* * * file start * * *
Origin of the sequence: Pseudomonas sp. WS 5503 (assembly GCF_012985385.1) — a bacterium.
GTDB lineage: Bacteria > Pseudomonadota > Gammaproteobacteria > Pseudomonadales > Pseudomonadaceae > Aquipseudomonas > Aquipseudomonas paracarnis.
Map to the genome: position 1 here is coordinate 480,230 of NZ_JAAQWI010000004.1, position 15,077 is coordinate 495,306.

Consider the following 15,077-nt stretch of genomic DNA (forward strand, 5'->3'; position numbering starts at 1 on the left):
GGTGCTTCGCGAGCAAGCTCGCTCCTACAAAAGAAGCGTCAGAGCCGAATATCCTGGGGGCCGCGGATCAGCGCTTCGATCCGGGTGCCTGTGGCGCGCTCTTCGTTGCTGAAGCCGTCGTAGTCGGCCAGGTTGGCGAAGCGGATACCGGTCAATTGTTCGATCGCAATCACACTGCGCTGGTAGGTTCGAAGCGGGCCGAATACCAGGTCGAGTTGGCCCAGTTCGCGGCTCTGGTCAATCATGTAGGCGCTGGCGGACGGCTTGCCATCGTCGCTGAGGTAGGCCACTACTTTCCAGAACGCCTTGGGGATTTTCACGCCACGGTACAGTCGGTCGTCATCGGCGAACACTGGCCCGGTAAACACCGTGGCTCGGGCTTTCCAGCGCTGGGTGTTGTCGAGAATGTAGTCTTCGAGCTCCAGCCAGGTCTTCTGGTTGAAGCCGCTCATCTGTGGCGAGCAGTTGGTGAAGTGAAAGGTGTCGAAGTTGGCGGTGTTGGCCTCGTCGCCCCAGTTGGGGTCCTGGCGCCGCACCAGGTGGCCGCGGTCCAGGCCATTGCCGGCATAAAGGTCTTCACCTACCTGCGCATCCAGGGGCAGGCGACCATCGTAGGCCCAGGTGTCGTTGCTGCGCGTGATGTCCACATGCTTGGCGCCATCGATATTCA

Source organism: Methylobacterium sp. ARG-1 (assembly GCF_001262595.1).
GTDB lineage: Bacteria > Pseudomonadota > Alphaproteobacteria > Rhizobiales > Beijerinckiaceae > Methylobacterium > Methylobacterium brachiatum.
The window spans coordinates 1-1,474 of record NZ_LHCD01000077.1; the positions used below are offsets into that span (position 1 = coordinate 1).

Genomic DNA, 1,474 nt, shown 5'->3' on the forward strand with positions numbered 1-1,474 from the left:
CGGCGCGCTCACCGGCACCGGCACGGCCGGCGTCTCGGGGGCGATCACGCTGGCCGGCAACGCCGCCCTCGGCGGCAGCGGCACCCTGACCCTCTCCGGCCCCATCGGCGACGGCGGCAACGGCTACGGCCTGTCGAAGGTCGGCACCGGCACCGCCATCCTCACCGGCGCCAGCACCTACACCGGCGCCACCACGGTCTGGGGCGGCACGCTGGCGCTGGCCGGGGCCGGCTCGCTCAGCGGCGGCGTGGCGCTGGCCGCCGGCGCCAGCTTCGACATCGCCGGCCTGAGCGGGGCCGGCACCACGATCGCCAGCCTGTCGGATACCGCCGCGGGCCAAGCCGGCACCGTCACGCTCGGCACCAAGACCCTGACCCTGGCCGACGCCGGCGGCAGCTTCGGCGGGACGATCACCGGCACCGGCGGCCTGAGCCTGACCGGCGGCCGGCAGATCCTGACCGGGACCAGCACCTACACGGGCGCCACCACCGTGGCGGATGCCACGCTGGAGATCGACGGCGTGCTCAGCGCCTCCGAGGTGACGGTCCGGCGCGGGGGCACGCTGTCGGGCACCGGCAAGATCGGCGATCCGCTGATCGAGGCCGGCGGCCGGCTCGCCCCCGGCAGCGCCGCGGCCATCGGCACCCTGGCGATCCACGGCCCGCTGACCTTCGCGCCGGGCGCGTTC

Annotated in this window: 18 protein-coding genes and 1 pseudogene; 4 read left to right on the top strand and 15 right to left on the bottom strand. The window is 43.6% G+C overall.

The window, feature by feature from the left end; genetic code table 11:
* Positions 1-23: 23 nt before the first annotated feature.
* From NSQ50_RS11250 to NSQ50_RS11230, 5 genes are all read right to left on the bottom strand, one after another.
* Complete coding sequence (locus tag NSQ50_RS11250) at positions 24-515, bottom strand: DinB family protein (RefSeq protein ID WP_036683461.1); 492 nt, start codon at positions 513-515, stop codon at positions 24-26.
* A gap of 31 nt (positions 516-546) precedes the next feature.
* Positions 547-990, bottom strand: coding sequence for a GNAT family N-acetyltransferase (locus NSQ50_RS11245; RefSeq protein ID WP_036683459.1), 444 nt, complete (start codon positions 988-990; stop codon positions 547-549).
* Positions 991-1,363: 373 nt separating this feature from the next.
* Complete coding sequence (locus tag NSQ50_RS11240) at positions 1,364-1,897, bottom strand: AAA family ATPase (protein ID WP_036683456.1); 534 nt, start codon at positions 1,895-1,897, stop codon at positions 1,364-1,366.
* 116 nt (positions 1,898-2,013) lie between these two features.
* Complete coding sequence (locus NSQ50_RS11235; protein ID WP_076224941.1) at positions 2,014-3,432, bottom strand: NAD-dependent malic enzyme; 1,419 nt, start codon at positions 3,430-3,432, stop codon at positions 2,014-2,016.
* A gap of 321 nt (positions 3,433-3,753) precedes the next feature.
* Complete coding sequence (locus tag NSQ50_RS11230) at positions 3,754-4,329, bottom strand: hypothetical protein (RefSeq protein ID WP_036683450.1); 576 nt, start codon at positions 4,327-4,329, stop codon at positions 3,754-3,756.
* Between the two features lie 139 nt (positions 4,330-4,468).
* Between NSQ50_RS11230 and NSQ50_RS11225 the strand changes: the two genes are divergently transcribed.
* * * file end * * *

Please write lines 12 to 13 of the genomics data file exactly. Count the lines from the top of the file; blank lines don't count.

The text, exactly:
The window, feature by feature from the left end; genetic code table 11:
* Positions 1-23: 23 nt before the first annotated feature.